Business (aka money) makes the world go round. Just about everyone in the world has a job unless they’re retired or under the age of 15, which usually means that they work for some kind of business. In order to survive in the modern world, everyone needs to make money one way or another.

LGBT business in its most general outlook can be a tricky subject. In today’s culture, the most powerful forms of protest seem to be the ones that revolve around financial decisions, such as where you decide to spend your money. When Republican legislatures in the state of North Carolina tried to pass a bill that told members of the trans community that they had to use the bathroom that corresponded with the gender that they were assigned at birth, dozens of corporations decided to pull their operations out of the state. The digital money sharing app known as PayPal decided not to build a new customer service facility in NC, costing the state thousands of new jobs. Well-known celebrities and musicians canceled events and concerts to protest the bill. All of this amounted to billions in lost profits for the state as a whole, including local businesses.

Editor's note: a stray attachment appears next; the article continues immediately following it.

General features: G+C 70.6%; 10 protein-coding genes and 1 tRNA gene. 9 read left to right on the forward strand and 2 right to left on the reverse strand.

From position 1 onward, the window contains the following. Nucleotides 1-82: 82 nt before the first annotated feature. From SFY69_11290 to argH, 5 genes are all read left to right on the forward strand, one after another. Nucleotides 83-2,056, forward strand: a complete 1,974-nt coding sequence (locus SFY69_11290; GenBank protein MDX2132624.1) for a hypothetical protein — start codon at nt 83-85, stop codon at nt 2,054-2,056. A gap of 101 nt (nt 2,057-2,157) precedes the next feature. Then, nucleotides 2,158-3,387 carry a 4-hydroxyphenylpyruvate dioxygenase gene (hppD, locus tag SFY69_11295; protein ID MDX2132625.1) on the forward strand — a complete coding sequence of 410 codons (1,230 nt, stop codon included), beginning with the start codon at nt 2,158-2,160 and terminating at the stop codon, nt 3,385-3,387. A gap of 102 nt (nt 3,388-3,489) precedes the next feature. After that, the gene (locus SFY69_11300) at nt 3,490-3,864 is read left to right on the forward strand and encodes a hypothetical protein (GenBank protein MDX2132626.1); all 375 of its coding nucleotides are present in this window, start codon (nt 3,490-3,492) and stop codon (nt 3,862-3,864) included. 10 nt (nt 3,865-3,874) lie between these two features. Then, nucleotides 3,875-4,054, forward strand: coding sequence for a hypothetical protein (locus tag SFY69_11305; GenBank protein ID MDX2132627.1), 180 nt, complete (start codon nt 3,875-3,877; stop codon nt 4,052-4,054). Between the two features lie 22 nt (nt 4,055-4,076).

The same was true for the state of Indiana when then-Governor Mike Pence signed a religious freedom bill that allowed business owners to deny their goods and services to LGBT individuals if the transaction went against their religious beliefs.

Individuals in the LGBT community also face plenty of discrimination in the workplace, especially in certain heterosexual male-driven industries such as technology, manufacturing, and even in the entertainment business. While our world is far from perfect, certain key business decisions can balance the scale, whether it’s consumers punishing Chick-fil-A for its owner’s homophobic policies or Bruce Springsteen canceling a concert in North Carolina. Catch up on all of Hornet’s latest LGBT business news.